India is not a signatory to the Non Proliferation Treaty (NPT), but it should not be perceived that India is not working to attain an effective mechanism to check nuclear proliferation in South Asia. The article attempts to critically analyze and evolve through research, potent suggestive measures to deal with the plaguing menace of persistently prevailing nuclear threat in the region. In principle, India is in complete abidance to the soul of NPT guidelines. The proof is conspicuous by its rigorous adherence to the commitment of nuclear disarmament and non-transfer of nuclear technology to non-nuclear power countries. The paper further discusses recommendations to support the ‘as is’ status and galvanizes India’s ardent pledge for non-proliferation to rope-in a robust nuclear security mechanism in the region. The comprehensive tool like ‘Design Basis Threat’, development of ‘White Paper’ on nuclear security and safety issue, nuclear forensic science, ‘insider threat’, cyber security, application of technological innovations for prevention of bio terrorism and personal reliability program are some of the areas where analytical study delves and suggestions are made.
Keywords: India, Nuclear threat, Weapons of mass destruction, Pakistan, South Asia
Proximity to the Nuclear Threats
The protection and security of nuclear and radioactive substances became a crucial matter for international organizations and world policymakers after the end of the Cold War where the world had a narrow escape from World War III in the form of the Cuban Missile Crisis. With the disintegration of the Soviet Union in 1991 the risk of nuclear theft, sabotage, and dissemination of nuclear technology to the wrong ends, all these crucially became the matter of severe concern with a parallel growth of terrorism. It will continue to remain so, as the haste to acquire atomic power is rising among non-state actors.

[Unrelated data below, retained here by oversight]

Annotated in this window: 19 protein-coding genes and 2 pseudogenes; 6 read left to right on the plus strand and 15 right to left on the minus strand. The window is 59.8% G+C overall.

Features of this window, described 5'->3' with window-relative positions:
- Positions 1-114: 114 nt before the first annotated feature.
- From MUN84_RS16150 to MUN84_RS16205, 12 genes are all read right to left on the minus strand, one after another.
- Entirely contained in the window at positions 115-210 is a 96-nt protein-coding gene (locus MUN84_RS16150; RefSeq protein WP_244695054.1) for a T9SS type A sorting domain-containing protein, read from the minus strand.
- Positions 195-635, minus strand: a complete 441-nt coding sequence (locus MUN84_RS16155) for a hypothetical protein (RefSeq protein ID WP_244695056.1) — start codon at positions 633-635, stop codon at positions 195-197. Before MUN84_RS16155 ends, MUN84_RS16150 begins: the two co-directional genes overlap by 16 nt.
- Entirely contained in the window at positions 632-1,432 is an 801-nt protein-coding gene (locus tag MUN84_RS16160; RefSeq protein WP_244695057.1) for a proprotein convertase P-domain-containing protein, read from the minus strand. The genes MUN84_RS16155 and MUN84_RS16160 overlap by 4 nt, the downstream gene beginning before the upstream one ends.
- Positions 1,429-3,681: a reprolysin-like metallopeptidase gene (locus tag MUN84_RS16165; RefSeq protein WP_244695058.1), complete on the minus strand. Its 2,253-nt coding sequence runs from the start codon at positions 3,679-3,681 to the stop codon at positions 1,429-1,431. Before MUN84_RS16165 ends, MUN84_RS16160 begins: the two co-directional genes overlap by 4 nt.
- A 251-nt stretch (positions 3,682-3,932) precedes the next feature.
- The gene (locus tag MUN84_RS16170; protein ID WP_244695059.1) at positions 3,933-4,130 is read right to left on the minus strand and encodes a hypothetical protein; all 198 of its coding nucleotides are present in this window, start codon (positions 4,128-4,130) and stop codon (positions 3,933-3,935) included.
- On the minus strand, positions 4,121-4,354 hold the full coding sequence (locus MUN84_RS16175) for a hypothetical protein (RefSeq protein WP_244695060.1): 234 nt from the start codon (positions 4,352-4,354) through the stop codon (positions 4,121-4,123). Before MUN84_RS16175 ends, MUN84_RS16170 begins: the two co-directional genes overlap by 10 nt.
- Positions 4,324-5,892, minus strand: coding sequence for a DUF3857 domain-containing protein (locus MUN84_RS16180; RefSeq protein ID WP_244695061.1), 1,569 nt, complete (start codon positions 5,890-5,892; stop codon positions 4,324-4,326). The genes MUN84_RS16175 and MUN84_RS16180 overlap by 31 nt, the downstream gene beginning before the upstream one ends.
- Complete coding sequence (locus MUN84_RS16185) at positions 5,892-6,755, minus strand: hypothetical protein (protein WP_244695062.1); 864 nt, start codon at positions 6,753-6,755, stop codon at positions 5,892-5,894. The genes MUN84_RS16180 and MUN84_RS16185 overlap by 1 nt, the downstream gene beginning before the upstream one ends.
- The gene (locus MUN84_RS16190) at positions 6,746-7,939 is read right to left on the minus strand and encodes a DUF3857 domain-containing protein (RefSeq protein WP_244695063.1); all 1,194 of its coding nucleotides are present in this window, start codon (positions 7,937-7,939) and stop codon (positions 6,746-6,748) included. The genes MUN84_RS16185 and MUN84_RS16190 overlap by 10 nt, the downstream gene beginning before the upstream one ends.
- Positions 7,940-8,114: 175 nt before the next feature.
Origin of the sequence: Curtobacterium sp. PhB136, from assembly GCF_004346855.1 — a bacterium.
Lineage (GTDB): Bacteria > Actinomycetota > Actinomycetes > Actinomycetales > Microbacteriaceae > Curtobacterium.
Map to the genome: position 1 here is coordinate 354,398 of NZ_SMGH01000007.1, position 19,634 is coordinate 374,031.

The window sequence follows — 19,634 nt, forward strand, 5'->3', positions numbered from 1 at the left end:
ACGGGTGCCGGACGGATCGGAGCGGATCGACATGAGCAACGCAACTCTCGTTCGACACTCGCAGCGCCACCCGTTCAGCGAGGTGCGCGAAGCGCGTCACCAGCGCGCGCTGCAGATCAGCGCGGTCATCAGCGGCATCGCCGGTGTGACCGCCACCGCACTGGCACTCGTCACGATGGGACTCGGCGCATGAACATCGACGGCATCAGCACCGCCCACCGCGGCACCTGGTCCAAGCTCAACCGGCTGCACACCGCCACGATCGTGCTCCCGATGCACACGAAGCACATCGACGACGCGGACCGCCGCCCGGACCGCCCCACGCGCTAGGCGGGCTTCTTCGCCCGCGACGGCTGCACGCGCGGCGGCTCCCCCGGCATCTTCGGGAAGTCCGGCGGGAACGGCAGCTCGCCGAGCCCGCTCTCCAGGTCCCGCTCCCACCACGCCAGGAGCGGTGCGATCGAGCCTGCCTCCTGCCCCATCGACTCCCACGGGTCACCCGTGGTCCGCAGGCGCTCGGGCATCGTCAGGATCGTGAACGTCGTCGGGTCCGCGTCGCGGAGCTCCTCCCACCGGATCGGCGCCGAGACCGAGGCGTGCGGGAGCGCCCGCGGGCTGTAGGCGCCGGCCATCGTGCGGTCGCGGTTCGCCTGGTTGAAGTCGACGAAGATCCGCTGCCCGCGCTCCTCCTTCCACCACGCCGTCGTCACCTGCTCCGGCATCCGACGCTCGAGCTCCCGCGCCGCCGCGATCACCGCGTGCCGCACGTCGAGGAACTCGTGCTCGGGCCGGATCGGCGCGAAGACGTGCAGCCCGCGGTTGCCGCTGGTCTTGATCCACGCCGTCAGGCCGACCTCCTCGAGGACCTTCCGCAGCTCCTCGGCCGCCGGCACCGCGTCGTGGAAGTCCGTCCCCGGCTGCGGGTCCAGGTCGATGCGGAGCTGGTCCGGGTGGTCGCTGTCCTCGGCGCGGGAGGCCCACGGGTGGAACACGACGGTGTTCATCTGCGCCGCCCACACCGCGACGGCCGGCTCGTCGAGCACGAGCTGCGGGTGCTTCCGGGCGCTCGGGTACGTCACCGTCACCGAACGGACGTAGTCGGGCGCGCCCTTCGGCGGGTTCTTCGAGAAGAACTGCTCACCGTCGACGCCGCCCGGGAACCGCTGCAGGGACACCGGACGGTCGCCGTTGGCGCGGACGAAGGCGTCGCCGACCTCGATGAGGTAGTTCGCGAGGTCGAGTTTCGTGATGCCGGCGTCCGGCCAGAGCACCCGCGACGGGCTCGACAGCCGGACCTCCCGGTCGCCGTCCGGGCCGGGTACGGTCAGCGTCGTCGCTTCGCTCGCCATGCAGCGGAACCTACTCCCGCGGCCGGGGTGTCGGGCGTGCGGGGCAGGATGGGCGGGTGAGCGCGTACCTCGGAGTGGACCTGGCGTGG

The race to acquire the fission and fusion apocalyptic power is rising among terrorist organizations and unruly states in an irrepressible manner. The world is undesirably entering an era of mass massacre terrorism, faster than we can imagine. Although, it seems to be far-fetched, the antagonist powers of a peaceful world have the potentiality of making a crude nuclear bomb. Amongst the causes of serious concerns, the two most palpable ones seem to be; firstly, multiple cases of Highly Enriched Uranium (HEU) or Plutonium smuggling and seizure, and secondly, tracing and detecting the misappropriated nuclear material owing to the fact that the quantity required to make a bomb is significantly small, thereby making it difficult to pin.
The Incident and Trafficking Data Base (ITDB)1 of International Atomic Energy Agency (IAEA) gives an account from 1996 to 2015, confirming that illicit trafficking, theft and other illegal activities of nuclear material are rampant. According to the Member States, there are confirmed reports of 2,889 such incidences reported till December 31, 2015 out of which 454 incidences are of unauthorized possession and criminal activities, 762 are of thefts and other unidentified losses, 1622 are regarding unauthorized activities while the remaining 71 are undefined.